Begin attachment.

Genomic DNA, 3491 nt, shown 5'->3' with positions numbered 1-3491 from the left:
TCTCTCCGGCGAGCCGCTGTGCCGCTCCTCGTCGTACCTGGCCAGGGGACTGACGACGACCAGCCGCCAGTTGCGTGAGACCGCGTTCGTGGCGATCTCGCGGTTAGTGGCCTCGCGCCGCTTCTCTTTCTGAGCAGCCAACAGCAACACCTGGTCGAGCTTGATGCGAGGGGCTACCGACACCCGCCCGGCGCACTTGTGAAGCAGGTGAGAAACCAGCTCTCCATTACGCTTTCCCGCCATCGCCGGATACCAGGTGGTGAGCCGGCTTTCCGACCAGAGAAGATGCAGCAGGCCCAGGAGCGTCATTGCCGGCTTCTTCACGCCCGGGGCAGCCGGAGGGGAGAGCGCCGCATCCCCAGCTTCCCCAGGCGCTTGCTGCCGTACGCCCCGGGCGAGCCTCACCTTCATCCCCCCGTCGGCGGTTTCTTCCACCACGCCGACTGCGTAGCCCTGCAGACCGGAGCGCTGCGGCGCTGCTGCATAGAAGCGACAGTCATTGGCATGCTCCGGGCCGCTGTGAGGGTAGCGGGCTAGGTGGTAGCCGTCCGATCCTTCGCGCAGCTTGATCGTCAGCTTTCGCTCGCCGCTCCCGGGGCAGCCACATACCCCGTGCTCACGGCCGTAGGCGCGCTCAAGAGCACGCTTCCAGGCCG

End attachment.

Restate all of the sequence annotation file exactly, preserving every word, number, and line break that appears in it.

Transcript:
Genomic DNA, 3491 nt, shown 5'->3' with positions numbered 1-3491 from the left:
TCTCTCCGGCGAGCCGCTGTGCCGCTCCTCGTCGTACCTGGCCAGGGGACTGACGACGACCAGCCGCCAGTTGCGTGAGACCGCGTTCGTGGCGATCTCGCGGTTAGTGGCCTCGCGCCGCTTCTCTTTCTGAGCAGCCAACAGCAACACCTGGTCGAGCTTGATGCGAGGGGCTACCGACACCCGCCCGGCGCACTTGTGAAGCAGGTGAGAAACCAGCTCTCCATTACGCTTTCCCGCCATCGCCGGATACCAGGTGGTGAGCCGGCTTTCCGACCAGAGAAGATGCAGCAGGCCCAGGAGCGTCATTGCCGGCTTCTTCACGCCCGGGGCAGCCGGAGGGGAGAGCGCCGCATCCCCAGCTTCCCCAGGCGCTTGCTGCCGTACGCCCCGGGCGAGCCTCACCTTCATCCCCCCGTCGGCGGTTTCTTCCACCACGCCGACTGCGTAGCCCTGCAGACCGGAGCGCTGCGGCGCTGCTGCATAGAAGCGACAGTCATTGGCATGCTCCGGGCCGCTGTGAGGGTAGCGGGCTAGGTGGTAGCCGTCCGATCCTTCGCGCAGCTTGATCGTCAGCTTTCGCTCGCCGCTCCCGGGGCAGCCACATACCCCGTGCTCACGGCCGTAGGCGCGCTCAAGAGCACGCTTCCAGGCCG